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Sexual harassment in colleges is reaching an all time high. What many people don't realize is that the majority of the cases take place within the schools infrastructure, not with the students. Sexual harassment against faculty members is all too common in today's college news, such as the case at SHSU. A federal sexual harassment and retaliation lawsuit has been filed against Sam Houston State University in Huntsville, Texas in the name of two art faculty members.

The individual charged with sexual harassment, specifically, is the Art Department Chair of 2008, Tony Shipp. Shipp hired two additional faculty members in 2008; they were a married couple by the name of Garry and Jasmyne Graybill.

After a short while, the married couple felt that the situation had gotten beyond being able to ignore, so they went to the Dean of Arts, Jaime Hebert. When Shipp found out about this, the married couple claims, Shipp refused to give them the promised merits raises and even posted their jobs as open.

Ever since its start, this case has had its ups and downs. On January 9th, the defense made a motion to have the case dismissed. On the same day, a U.S. Magistrate recommended the same thing, but in the same swift act, denied it outright.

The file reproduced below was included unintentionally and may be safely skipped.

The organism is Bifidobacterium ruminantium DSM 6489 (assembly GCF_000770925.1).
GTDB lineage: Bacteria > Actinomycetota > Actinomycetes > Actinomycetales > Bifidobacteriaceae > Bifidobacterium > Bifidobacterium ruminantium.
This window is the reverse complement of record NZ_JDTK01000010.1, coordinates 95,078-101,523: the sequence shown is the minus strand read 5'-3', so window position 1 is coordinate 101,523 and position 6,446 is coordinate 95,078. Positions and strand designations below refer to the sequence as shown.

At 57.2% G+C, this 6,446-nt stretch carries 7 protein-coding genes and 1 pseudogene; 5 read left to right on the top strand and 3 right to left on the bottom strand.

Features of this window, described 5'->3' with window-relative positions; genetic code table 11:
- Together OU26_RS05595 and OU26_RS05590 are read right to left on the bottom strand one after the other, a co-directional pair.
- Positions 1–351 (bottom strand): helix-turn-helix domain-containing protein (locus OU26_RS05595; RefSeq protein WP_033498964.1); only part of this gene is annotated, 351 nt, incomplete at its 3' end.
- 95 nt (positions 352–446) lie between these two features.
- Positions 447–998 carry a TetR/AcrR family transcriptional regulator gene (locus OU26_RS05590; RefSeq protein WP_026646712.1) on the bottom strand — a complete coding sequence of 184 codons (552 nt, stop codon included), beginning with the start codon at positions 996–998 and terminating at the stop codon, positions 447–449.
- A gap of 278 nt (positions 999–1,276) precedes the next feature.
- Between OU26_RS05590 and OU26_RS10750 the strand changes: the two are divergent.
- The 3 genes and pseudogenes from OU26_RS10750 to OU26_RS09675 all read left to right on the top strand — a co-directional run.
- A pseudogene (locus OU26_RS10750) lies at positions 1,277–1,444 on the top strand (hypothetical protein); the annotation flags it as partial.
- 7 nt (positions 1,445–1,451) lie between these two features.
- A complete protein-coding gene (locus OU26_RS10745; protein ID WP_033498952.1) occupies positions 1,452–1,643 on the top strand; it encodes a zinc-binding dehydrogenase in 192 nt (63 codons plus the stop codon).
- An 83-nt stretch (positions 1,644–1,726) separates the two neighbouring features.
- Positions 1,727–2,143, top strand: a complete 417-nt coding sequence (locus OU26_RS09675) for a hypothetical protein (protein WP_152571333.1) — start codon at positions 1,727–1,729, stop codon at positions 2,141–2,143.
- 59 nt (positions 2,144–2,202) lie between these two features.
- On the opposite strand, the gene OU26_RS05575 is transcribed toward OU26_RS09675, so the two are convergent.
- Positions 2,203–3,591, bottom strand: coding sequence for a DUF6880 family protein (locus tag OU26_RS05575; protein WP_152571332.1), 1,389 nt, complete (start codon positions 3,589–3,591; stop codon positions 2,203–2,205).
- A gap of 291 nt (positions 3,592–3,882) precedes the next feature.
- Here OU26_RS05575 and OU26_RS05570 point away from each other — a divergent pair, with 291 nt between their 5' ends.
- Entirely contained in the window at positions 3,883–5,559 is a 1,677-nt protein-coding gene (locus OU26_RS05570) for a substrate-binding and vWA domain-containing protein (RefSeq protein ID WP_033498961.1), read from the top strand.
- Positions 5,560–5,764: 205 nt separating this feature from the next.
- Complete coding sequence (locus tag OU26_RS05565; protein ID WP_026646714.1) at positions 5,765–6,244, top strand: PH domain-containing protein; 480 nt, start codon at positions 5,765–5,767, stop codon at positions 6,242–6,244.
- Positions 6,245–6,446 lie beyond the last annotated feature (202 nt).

The sexual harassment suit was also eventually dropped. That's not because the Graybills feel differently, they just couldn’t prove that it created a hostile work environment. The couple also couldn’t show that the University was infringing on their Civil Rights.

The Graybills insist that Shipp constantly asked the couple out on dates as a 3-way group. The school fights the allegations with the fact that it didn’t create a hostile work environment. The school instigates that the claims only “suggest” that there was any type of sexual harassment or that he was threatening with their continued employment.

SHSU holds firm to their claims that the allegations cannot be proven to be threatening to their safety, humiliating to their reputations, or have long-term effects on their feelings of personal worth. The school is also adamant that Shipp did not make the sexual harassment or invitations as a part of their continued employment, or pay, in any way. A trial date has been set for late 2012,  that should give both sides plenty of time to get their stories together. With the Magistrate looking down on the case and the failing of the sexual harassment suit, a retaliation suit looks dim on the horizon.

In the meantime, these problems facing colleges seem to continue to sprout up all over the country. The best we can do, as parents, teachers, and friends, is to make sure we are educated and prepared for the situation if it should ever occur. The best way to do that is by taking a class. Sexual harassment classes online can inform and prevent better than any another tool that can be utilized.

Sexual harassment does not have to be part of our schools, our jobs, or our lives. By taking sexual harassment education classes, our generations to come can avoid these problems and prevent them when they do happen.


Tags: Sam Houston State University| Texas sexual harassment training
College sexual harassment